He vividly recalls the last time the Bay froze over: in the brutal winter of 1977.
“Back then, you knew you were going to have a couple weeks at least in the winter when the island was frozen in –- completely locked in with ice, so nobody could get in or out, and no ferries were running,” said Marsh, a former waterman who is now Senior Manager of the Chesapeake Bay Foundation’s Island Education Programs.
Marsh was 12 years old. He remembers that school was cancelled for a long time, because the teacher could not get from the mainland to the island. So Marsh and his friends built bonfires on the ice, skated around on the harbor, and hunted for the longest icicles.
Governor Marvin Mandel sent in helicopters with supplies. But Marsh and his brothers and sisters had plenty to eat. His said his parents always prepared for isolation in the winter on the small island. They stacked cans of food under the beds and in closets, and kept a pile of coal in the back yard as an emergency backup source of heat.
“This one morning we woke up, and there these giant white walls on the whole west side of the island,” Marsh recalled. “The ice on the main part of the Bay had broken up in the wind, and the westerly winds had driven it onto the shore. The ice had piled up, and they looked like ice burgs, but they were actually ice piles. They were as high as 40 feet tall, walls of ice on the whole west side of the Island.”
Since then, however, 37 years have passed -– and the Bay has not frozen over, since. By contrast, back in the 19th centuries and early 20th centuries, the Chesapeake Bay froze with some regularity. Newspapers from the period and historians give accounts of people sledding across the Bay, and rigging skates to boats to sail across the frozen waters.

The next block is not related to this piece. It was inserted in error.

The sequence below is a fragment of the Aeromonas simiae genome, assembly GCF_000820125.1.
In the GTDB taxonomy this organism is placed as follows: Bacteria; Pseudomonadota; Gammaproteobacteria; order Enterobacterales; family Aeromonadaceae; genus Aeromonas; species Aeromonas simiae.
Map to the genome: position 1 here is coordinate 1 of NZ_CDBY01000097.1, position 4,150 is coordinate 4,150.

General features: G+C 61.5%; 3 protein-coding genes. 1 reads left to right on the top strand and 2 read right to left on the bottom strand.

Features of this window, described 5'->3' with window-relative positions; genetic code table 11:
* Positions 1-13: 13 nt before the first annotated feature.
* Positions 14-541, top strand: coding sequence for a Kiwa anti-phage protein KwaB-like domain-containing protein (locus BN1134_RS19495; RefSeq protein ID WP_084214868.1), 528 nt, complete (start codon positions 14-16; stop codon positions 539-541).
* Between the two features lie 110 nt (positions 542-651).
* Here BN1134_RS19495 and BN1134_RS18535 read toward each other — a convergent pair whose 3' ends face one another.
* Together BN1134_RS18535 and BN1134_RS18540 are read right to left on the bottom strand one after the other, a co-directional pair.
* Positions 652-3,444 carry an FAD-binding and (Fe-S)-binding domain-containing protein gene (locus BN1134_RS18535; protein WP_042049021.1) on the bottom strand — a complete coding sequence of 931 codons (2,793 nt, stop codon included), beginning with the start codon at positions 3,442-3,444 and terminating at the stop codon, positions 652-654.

Why the change?
Dr. Raymond Najjar, a Professor of Oceanography at Penn State University, said carbon dioxide pollution from the burning of coal, oil and other fossil fuels has caused a two degree Fahrenheit rise in average temperatures over the last century. Higher temperatures have meant less freezing of many rivers, bays, and ponds, Dr. Najjar said.
“We have been having –- and are going to keep having -- an impact on winter recreation, including skiing, and snowmobiling, and that sort of thing,” Dr. Najjar said. “So that is a concern, and something that can affect the economy. When I think about climate change, I think it’s about changing the character of a place.”
“I like to tell people, just in terms of the air temperature, the good news is our winters will be like South Carolina’s, where people like to go to retire,” Dr. Boesch said. “The bad news is the summers are going to be like Phoenix, but only with humidity. So we are going to have these milder winters, and much more oppressive summers.”
Beyond the reduction in ice, Dr. Boesch added, warmer temperatures have also meant that heat-sensitive species like soft-shell clams and eelgrass appear to be disappearing from the Bay. Meanwhile, southern species – including red drum, spotted sea trout, and brown pelicans – have moved in.
The heat also is expanding the volume of the ocean’s waters, and this is causing erosion in coastal areas. The erosion is being accelerated by a sinking of the land in many areas caused by natural geological shifts. Rising water levels also mean increased damage from flooding and tidal surges during storms, and the disappearance of many islands in the Chesapeake Bay and elsewhere.
So it is not just that 12-year-old children on Smith Island in the future will not be able to wake up and see a frozen harbor and icicles trimming the crab shacks.
Someday, we will all wake up, and there may not be a place called Smith Island, among many other changes caused by global warming.
By Tom Pelton
Chesapeake Bay Foundation
(Photos, from top to bottom: Tug E. Clay Timanus working in ice on the Patapsco River, Feb. 2, 1936, from the H. Osborne Michael Collection of the Chesapeake Bay Maritime Museum. Photo of Jessie Marsh by Tom Pelton. Photo of ice on Bay from Chesapeake Bay Program. Photo of sea ice from NOAA.)